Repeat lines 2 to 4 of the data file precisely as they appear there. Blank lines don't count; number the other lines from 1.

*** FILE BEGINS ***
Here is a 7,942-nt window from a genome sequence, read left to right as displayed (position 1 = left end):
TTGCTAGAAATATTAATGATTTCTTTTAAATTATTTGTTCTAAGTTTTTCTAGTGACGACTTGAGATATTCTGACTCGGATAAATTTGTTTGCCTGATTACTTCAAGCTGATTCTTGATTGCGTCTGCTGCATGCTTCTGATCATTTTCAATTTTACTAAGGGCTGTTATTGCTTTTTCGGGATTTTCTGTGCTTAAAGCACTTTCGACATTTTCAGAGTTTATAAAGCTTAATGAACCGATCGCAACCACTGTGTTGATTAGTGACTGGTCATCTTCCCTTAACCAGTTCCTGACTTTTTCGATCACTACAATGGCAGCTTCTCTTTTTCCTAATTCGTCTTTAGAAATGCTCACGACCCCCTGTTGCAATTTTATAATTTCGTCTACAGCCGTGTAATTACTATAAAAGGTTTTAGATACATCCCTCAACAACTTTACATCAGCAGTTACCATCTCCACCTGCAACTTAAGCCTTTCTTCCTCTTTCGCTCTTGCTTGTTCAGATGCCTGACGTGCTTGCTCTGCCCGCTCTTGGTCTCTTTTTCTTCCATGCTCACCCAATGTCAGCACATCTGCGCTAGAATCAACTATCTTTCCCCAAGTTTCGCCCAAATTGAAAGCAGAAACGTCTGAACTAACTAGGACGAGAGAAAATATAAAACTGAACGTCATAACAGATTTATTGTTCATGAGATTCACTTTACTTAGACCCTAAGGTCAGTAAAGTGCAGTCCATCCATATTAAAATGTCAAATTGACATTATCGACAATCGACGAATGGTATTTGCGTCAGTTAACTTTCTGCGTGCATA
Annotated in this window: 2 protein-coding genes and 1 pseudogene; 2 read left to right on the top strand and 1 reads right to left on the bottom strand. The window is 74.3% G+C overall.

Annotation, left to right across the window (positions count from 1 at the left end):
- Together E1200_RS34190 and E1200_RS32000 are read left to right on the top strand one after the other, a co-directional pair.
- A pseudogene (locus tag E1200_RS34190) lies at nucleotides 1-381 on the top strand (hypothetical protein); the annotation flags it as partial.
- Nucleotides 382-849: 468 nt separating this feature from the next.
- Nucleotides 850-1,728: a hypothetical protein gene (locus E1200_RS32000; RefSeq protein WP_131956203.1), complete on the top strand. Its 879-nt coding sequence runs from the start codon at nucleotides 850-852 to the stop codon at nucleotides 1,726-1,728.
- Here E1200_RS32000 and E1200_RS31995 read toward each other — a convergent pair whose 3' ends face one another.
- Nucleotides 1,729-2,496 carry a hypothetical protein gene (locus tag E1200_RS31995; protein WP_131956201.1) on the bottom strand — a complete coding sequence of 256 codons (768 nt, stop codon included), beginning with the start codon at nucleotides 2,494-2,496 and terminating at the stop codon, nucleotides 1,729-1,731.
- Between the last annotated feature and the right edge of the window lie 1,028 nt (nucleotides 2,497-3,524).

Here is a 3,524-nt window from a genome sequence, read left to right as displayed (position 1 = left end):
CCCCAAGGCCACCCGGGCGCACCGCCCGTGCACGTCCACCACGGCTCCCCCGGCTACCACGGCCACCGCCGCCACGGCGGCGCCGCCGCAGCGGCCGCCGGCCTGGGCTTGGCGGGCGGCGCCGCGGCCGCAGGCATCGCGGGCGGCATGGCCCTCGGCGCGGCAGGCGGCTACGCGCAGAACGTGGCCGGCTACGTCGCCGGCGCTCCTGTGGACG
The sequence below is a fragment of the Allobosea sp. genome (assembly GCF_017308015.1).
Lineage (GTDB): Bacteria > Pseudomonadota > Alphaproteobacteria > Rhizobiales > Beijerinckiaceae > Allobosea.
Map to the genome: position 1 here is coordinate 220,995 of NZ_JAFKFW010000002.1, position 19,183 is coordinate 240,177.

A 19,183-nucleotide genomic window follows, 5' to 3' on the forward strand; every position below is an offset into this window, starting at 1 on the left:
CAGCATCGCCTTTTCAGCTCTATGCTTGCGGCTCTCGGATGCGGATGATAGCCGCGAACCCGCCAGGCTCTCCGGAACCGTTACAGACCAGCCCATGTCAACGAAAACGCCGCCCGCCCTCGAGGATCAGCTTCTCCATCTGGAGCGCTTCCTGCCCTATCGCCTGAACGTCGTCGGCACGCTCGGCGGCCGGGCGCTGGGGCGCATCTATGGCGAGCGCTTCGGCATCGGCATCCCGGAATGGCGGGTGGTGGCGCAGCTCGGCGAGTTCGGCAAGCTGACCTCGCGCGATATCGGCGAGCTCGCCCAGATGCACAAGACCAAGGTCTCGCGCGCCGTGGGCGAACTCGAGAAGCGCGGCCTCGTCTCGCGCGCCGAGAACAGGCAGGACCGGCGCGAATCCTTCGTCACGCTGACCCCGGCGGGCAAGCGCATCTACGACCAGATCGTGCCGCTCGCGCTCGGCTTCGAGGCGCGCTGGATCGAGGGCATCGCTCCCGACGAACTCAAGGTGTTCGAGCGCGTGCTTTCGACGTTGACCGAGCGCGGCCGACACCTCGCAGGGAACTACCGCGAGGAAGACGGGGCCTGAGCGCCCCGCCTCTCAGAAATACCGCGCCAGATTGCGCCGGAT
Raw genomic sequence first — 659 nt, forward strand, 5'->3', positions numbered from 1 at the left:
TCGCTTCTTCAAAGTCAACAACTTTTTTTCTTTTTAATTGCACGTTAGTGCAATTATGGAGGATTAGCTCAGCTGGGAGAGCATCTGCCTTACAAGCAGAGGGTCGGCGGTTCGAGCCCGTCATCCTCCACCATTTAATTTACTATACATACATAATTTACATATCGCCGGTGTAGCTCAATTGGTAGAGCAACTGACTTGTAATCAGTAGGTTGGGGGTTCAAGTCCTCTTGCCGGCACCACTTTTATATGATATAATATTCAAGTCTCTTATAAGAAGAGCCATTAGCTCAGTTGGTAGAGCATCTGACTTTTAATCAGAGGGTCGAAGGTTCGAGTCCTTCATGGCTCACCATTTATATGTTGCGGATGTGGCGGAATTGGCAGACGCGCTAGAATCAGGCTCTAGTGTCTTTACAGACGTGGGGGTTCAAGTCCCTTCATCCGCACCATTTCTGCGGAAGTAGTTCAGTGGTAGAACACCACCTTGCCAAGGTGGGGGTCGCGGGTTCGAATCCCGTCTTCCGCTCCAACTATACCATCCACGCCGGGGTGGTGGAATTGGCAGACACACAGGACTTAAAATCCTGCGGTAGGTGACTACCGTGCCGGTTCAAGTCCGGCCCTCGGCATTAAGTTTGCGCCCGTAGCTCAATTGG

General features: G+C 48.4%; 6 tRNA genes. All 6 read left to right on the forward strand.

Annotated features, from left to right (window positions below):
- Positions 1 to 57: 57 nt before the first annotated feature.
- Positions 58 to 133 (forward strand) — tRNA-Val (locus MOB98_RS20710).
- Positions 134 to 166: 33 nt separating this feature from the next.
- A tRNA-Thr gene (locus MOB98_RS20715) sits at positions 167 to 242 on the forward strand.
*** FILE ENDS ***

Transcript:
TTGCTAGAAATATTAATGATTTCTTTTAAATTATTTGTTCTAAGTTTTTCTAGTGACGACTTGAGATATTCTGACTCGGATAAATTTGTTTGCCTGATTACTTCAAGCTGATTCTTGATTGCGTCTGCTGCATGCTTCTGATCATTTTCAATTTTACTAAGGGCTGTTATTGCTTTTTCGGGATTTTCTGTGCTTAAAGCACTTTCGACATTTTCAGAGTTTATAAAGCTTAATGAACCGATCGCAACCACTGTGTTGATTAGTGACTGGTCATCTTCCCTTAACCAGTTCCTGACTTTTTCGATCACTACAATGGCAGCTTCTCTTTTTCCTAATTCGTCTTTAGAAATGCTCACGACCCCCTGTTGCAATTTTATAATTTCGTCTACAGCCGTGTAATTACTATAAAAGGTTTTAGATACATCCCTCAACAACTTTACATCAGCAGTTACCATCTCCACCTGCAACTTAAGCCTTTCTTCCTCTTTCGCTCTTGCTTGTTCAGATGCCTGACGTGCTTGCTCTGCCCGCTCTTGGTCTCTTTTTCTTCCATGCTCACCCAATGTCAGCACATCTGCGCTAGAATCAACTATCTTTCCCCAAGTTTCGCCCAAATTGAAAGCAGAAACGTCTGAACTAACTAGGACGAGAGAAAATATAAAACTGAACGTCATAACAGATTTATTGTTCATGAGATTCACTTTACTTAGACCCTAAGGTCAGTAAAGTGCAGTCCATCCATATTAAAATGTCAAATTGACATTATCGACAATCGACGAATGGTATTTGCGTCAGTTAACTTTCTGCGTGCATA
Annotated in this window: 2 protein-coding genes and 1 pseudogene; 2 read left to right on the top strand and 1 reads right to left on the bottom strand. The window is 74.3% G+C overall.

Annotation, left to right across the window (positions count from 1 at the left end):